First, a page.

First-Ever Global and Regional Gender Trend Analysis Released by the PDC and USINDOPACOM’s Office of Women, Peace, and Security

The University of Hawaii’s center for research and applied science, the Pacific Disaster Center (PDC), has shared the results of a year-long collaborative research and analysis effort undertaken in partnership with the Office of Indo-Pacific Command (USINDOPACOM) and Security (WPS) Women, Peace and Security (WPS) on April 5 and 27, 2022. Presented virtually as two working sessions on the application of WPS findings, the sessions have helped stakeholders understand the drivers of gender inequality and how WPS analysis can improve programmatic efforts to improve gender equality. based on resilience, peace and security around the world.

Participants from across the Indo-Pacific were welcomed to the event by USINDOPACOM’s Regional and Multinational Engagement Advisor for Strategic Planning and Policy, Air Commodore Christopher Robson, who described the recent US Department of Defense (DoD) requirements to integrate gender analysis into security cooperation planning and processes.

“It’s not just informative, but transformative,” Commodore Robson said. “This is the first time the DoD has commissioned a research project to get an accurate picture of current gender trends around the world, with a focus on the INDOPACOM region.”

Robson explained how the results will help to eliminate previous gender blind spots and address destabilizing factors in the region due to gender inequality. The analysis, Robson said, will more effectively identify the root causes of instability and help partner countries with the tools to understand the unique security needs of men, women, boys and girls who are affected differently by conflicts and crises.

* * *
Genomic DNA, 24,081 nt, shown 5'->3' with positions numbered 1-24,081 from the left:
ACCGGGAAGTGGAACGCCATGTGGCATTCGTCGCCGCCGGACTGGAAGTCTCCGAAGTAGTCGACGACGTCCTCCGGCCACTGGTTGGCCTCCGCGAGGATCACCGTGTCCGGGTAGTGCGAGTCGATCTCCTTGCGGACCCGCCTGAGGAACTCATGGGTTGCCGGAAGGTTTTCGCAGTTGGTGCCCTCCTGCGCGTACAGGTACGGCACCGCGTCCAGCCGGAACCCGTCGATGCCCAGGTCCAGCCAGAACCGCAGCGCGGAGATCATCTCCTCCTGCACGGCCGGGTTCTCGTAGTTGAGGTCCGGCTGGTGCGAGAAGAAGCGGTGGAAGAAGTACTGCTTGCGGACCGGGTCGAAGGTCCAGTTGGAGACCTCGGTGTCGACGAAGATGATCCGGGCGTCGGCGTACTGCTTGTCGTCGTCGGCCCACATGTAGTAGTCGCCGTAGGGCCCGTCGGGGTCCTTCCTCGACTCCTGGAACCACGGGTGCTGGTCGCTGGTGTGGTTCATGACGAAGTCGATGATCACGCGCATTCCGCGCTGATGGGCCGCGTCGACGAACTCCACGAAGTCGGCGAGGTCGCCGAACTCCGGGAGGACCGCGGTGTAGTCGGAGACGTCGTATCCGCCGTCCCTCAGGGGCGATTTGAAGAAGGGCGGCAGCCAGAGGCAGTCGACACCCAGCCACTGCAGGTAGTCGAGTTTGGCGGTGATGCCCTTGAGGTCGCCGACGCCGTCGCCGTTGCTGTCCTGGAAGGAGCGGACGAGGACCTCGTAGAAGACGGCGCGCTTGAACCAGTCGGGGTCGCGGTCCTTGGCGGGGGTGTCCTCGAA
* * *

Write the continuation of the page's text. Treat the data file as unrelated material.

Results of the global analysis on women, peace and security based on the first-ever composite gender-sensitivity index.

WPS analyst Dr Dee Sawyers echoed Commodore’s sentiments, stressing the importance of the first data-driven gender-sensitivity baseline assessment, the result of a year-long collaborative effort. with PDC and USINDOPACOM WPS.

Described as a tool for integrating and operationalizing WPS concepts, Dr Sawyers said: “The body of work provides key indicators of the destabilizing factors identified in previous human security research products within organizations such as United Nations, USAID and the Red Cross. The Baseline Assessment Analysis is a planning tool for practitioners that clarifies and reinforces DoD policies and practices such as the U.S. Strategy to Prevent Conflict and Promote Stability, known as U.S. Global Fragility Act.

Dr. Joseph Green of PDC and Dr. Dee Sawyers of USINDOPACOM discuss the application of WPS analysis results.

The methodology and regional results were presented by PDC’s Dr. Joseph Green, Director of Applied Science and Advanced Analytics. He explained how some indicators, although not often perceived as gender-specific, can be cross-cutting and have an impact on gender-specific security issues. At the end of the session, key takeaways from the discussion included ways that USINDOPACOM could leverage WPS analysis for its own security planning activities. WPS analyst Dr. Dee Sawyers further outlined several avenues for working with partner countries to remove barriers to women’s participation in their own national security forces and programs.

“I would like to thank each of you in the audience for your efforts to integrate WPS into the design of your security cooperation engagement and partner nation capacity building, and for your overall focus on security. This is indeed a paradigm shift in our approach to human security, and it requires the application of new tools such as those presented today.

PDC has also worked with US Northern Command and US Southern Command for similar assessments in their regions. PDC is committed to ensuring that underrepresented populations are included in analysis in all areas affecting humanitarian assistance, security and disaster risk reduction.

Working session on the results of the analysis of women, peace and security (2022)

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